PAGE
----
Having actively experienced one round of parenting, a growing number of local grandparents are now finding themselves stepping up to the challenge of raising their own children’s children.
This is a growing trend, happening not only in Nakusp and area, but in numerous communities throughout the nation, an offshoot of the radical changes happening in society, taking place globally as well as locally.
For some grandparents, such major shifts in lifestyle are viewed as a welcome turn-of-events, as in the case of local residents John and Sarah. For reasons of confidentiality, I have changed their names to protect their privacy, however the couple’s story still remains true.
Having chosen to retire early followed by relocation to Nakusp, the couple soon moved into their new home, to be joined shortly afterward, by their young grandson Richard. A variety of unexpected changes within Richard’s birth-family home had precipitated the move, and it was mutually agreed that his grandparents would be in the best position to provide the boy with a safe and loving environment in which to grow up.
However, according to Sarah and her husband, the prospect of assuming the responsibility of becoming Richard’s primary caregivers, instead of his natural parents, weighed heavily on their minds. In particular, a major concern was how they were going to handle the significantly higher costs associated with raising a child.
Also of some consequence to consider, the potential emotional crises which might arise amongst various family members, from time to time, and how such incidents might affect the emotional well-being of Richard. In addition, John and Sarah were concerned about achieving and maintaining a healthy level of acceptance of Richard’s non-traditional living arrangement on the part of their grandson’s classmates, families and friends.
The couple had little to be concerned about, however, as they were soon to discover.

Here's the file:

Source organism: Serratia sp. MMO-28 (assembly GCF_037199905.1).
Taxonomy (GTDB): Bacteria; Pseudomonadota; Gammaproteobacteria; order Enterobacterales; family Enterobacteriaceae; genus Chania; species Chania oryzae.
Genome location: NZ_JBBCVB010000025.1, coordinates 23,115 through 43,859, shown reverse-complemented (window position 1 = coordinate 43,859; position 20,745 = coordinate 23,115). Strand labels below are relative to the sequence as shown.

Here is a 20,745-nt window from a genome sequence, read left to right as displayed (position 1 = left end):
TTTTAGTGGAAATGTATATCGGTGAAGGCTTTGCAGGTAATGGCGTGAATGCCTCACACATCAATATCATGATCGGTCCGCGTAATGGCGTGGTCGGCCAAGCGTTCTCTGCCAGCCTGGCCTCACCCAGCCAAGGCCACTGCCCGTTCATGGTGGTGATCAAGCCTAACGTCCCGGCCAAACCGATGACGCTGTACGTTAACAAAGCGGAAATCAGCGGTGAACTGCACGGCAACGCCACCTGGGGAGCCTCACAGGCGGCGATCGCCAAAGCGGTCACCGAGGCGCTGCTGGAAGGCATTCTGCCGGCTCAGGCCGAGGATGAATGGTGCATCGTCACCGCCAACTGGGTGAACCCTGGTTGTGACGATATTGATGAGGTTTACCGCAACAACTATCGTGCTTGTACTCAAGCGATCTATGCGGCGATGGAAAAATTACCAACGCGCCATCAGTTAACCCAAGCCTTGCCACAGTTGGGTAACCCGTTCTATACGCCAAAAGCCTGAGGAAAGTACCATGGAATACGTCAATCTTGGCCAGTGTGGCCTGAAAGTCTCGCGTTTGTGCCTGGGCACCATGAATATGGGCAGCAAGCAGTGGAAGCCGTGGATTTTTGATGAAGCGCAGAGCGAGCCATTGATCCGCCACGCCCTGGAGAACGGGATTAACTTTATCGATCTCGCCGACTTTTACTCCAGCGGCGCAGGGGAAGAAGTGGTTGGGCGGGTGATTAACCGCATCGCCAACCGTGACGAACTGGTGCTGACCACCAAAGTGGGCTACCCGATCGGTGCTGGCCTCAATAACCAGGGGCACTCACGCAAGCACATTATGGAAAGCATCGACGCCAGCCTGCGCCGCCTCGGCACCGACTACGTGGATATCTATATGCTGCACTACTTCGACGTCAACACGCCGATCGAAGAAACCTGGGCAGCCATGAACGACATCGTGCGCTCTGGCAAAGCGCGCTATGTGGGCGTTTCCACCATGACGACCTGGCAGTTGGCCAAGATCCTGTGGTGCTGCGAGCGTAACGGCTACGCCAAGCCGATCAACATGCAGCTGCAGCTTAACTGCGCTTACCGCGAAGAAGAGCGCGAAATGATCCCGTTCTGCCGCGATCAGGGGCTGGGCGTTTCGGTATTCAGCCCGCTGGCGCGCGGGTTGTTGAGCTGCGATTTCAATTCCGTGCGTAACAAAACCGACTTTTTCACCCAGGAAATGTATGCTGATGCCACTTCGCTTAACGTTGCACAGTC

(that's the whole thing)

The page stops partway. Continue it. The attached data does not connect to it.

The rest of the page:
“We were absolutely astounded by the significant level of caring and support clearly exhibited on the part of this amazing community whenever a need arose,” Sarah declared during our interview, adding, “the District school support system was totally in place.” Not only the administration, but also the teachers, counselors and support staff, other students and their parents all expressed right from the beginning, kindness, understanding and respect toward each of the newly arrived residents.
Peter, another local grandparent who, together with his wife Jean, raised their young granddaughter for many years at their Nakusp residence, cast further light on the subject.
“The time I spent with my wife and my own young family was far too limited when they were growing up while I was involved with building my career,” he recalled.
In a sense, however, Peter was given a second chance in later years by warmly inviting the couple’s granddaughter Jill to live with them in their retirement home when difficulties within her own family home began to arise.
“Finally, I had the time for my family which I had always craved,” Peter stated with conviction.
“When Jill came to live with us, it became evident that this was the ideal opportunity for us as her grandparents, to be able to share our mutual interests and personal concerns with her, on a one-on-one basis.”
Peter says he now takes great pleasure reflecting on how he and Jean made a valuable contribution to their granddaughter’s quality of life by instilling a positive attitude and set of values which in turn has led to her being able to live happily and independently on her own while attending college in a larger urban centre.
Although Nakusp area residents are fortunate in having accessible emotional and practical local support available to them when a need arises, a new province-wide program entitled “The Grandparents (and other family members) Raising Children telephone support Helpline” also recently came into effect.
Essentially this Helpline is an information/referral and counseling resource intended to assist families here at home as well as those residing in any oother B.C. community. Families in crisis often face many intersecting legal and financial issues such as child benefit eligibility. As part of their own journey through life, caregivers also need to familiarize themselves with various aspects of family law and other parenting concerns including advocacy and government services related to kinship caregiving.
For further information regarding the Helpline service, call toll free 1-855-474-9777.